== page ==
4 UK property things you need to know

It’s four months since Britain headed for the polls and voted to leave the European Union – so what impact has it had on the country’s property market? Four months ago, when news broke of Britain’s decision to leave the European Union, speculators were quick to make knee-jerk reactions. Uncertainty over the country’s economy saw the value of the pound fall 10% against the dollar within a matter of hours, while stock markets rose as quickly as they fell.

In actuality, very little has happened since. Britain’s economic fundamentals remain strong. It’s still one of the best global markets in which to do business. And there are plenty of positive signs that it will prosper outside of the European Union, with nations such as the USA and China declaring their interest in striking trade deals with a UK decoupled from the single market.

Of course, questions still remain as to the exact terms of Britain’s exit, a process of negotiation of which will begin in March next year. The pound even fell to a 31-year low in early October when Theresa May announced when she would invoke Article 50, underlining how market volatility is being prompted by nothing more than speculation.

However, there is currently an investment window of opportunity in the UK of the like that wasn’t available before June 23rd. And with property arguably the strongest investment in a post-Brexit UK, here are 4 things that have happened in the property market following the vote to leave the Union:

  1. UK property prices have reached a record high. Yields remain strong.

While some forecast a fall in values following the vote, Britain’s real estate sector has demonstrated its renowned strength, and prices have continued their upward momentum despite recent political and economic developments.

Values rose 0.6% in July and the price of the average UK home has now reached a new record high of £206,145.

Quite simply, Britain does not have enough properties to satisfy the demand. This is perhaps most noticeable in the private rented sector. According to Countrywide, if homeownership levels continue to fall at their current rate, 2017 could see more properties let than sold for the first time in 90 years. Demand for rental property in the UK has increased 17,500 a month over the last decade, underlining the shift away from ownership among Britons.

  1. More institutional investors are turning to the alternative property sectors

Many institutions withdrew from commercial property funds in the wake of Brexit and, although there are now signs of recovery, large numbers are still focused on seeking alternative investment opportunities.

By September £14 billion had been withdrawn from commercial funds amid concerns over what an exit from the EU will mean for European business and their UK operations. But commercial property’s loss has been the gain of alternative property markets.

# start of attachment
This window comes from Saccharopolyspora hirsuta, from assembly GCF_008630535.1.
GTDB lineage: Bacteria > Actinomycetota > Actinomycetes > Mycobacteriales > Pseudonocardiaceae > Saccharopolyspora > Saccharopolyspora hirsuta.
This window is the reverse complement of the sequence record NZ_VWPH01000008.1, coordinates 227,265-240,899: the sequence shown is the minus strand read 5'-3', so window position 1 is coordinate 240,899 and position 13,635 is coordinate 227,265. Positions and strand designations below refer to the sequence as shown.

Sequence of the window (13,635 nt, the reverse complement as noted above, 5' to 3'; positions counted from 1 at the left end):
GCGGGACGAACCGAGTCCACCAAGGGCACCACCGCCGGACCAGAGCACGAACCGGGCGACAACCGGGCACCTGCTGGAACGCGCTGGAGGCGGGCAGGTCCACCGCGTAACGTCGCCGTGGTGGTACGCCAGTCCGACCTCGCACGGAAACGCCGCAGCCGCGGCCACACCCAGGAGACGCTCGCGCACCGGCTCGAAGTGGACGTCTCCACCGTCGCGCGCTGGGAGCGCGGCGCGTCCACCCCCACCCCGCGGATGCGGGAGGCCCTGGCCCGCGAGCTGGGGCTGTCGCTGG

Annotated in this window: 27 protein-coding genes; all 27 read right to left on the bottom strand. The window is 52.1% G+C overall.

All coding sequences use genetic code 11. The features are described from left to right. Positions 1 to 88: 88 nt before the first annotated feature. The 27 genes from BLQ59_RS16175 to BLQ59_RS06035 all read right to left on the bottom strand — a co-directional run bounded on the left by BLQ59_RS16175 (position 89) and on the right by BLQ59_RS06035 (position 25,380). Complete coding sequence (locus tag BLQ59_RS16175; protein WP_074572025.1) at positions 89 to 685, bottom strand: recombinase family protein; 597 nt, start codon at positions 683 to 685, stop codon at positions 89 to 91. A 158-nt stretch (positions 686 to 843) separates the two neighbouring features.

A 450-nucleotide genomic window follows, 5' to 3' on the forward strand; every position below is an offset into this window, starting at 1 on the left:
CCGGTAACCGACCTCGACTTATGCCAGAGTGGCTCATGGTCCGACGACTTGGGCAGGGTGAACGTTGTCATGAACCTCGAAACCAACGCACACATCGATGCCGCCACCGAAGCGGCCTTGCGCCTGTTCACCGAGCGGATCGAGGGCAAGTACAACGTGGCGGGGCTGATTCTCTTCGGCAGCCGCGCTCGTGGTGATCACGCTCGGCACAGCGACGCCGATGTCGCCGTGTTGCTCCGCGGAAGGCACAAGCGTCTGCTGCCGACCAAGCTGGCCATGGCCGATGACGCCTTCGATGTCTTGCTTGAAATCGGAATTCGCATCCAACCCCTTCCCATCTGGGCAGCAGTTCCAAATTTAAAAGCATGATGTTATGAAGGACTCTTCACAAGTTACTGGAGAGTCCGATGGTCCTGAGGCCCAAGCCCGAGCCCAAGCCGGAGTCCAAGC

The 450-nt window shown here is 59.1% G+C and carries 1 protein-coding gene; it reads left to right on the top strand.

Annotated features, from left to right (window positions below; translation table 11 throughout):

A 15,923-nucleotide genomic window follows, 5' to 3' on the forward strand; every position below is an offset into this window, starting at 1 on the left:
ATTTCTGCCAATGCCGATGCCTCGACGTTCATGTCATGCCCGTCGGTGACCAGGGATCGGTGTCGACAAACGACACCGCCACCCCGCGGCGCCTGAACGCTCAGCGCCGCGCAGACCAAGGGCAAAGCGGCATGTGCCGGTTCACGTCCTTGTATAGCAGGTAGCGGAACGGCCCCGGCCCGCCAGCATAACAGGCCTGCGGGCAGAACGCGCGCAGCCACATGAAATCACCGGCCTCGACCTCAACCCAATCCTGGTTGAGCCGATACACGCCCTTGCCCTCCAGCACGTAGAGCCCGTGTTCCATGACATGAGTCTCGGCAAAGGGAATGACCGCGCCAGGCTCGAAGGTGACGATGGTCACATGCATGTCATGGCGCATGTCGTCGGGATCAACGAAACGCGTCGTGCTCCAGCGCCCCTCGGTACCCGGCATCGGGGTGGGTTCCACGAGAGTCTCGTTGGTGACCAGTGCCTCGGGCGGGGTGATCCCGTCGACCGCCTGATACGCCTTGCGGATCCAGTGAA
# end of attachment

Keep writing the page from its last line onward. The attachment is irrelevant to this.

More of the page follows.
With property still the preferred investment choice for institutions, there has been a number of high-profile deals made in sectors such as student accommodation, hotels, care homes and the private rented sector (PRS). Alternative investments made up 13% of all UK property investment deals in July 2015. In July this year, that had risen to 16%.

High demand and low supply mean institutions can rely on a regular income from yields in sectors such as the PRS, and many see this is the ideal investment while Britain negotiates its way out of the EU.

  1. There’s been a surge in interest from the Far East for UK property, particularly in Manchester

As popular Asian markets such as Singapore continue to endure poor performance, it’s little wonder many investors in the Far East are leaving their domestic markets and making the most of the current opportunity in the UK.

But it’s not London that they’re heading for. With greater affordability and the highest yields in the UK, many agents in Asia are reporting a significant uplift in enquiries for real estate in Manchester. “For domestic and overseas investors Manchester properties offer very attractive rental yields and with demand expected to increase significantly over the next five years I am confident that this is a trend that is set to continue,” declared Jonathan Gordon, Director at IP Global.

  1. Has build-to-rent become the future of UK property investment?

Tenants have long been waiting for a new rental solution to outdated buy-to-let homes. But now the government is actively trying to increase investment into the build-to-rent sector.

It had already introduced changes to mortgage tax relief and increased rates of stamp duty on additional homes in an attempt to reduce investment levels into buy-to-let. But now the new Housing Minister, Gavin Barwell, has suggested that build-to-rent could now form a part of the government’s target to deliver 200,000 new starter homes by 2020.

In key cities such as Manchester, there is a demand for 4,000 new units each year to keep up with the demand for purpose-built rental accommodation. But only 1,417 annual units are set for delivery over the next eight years, emphasising the need for more investment.

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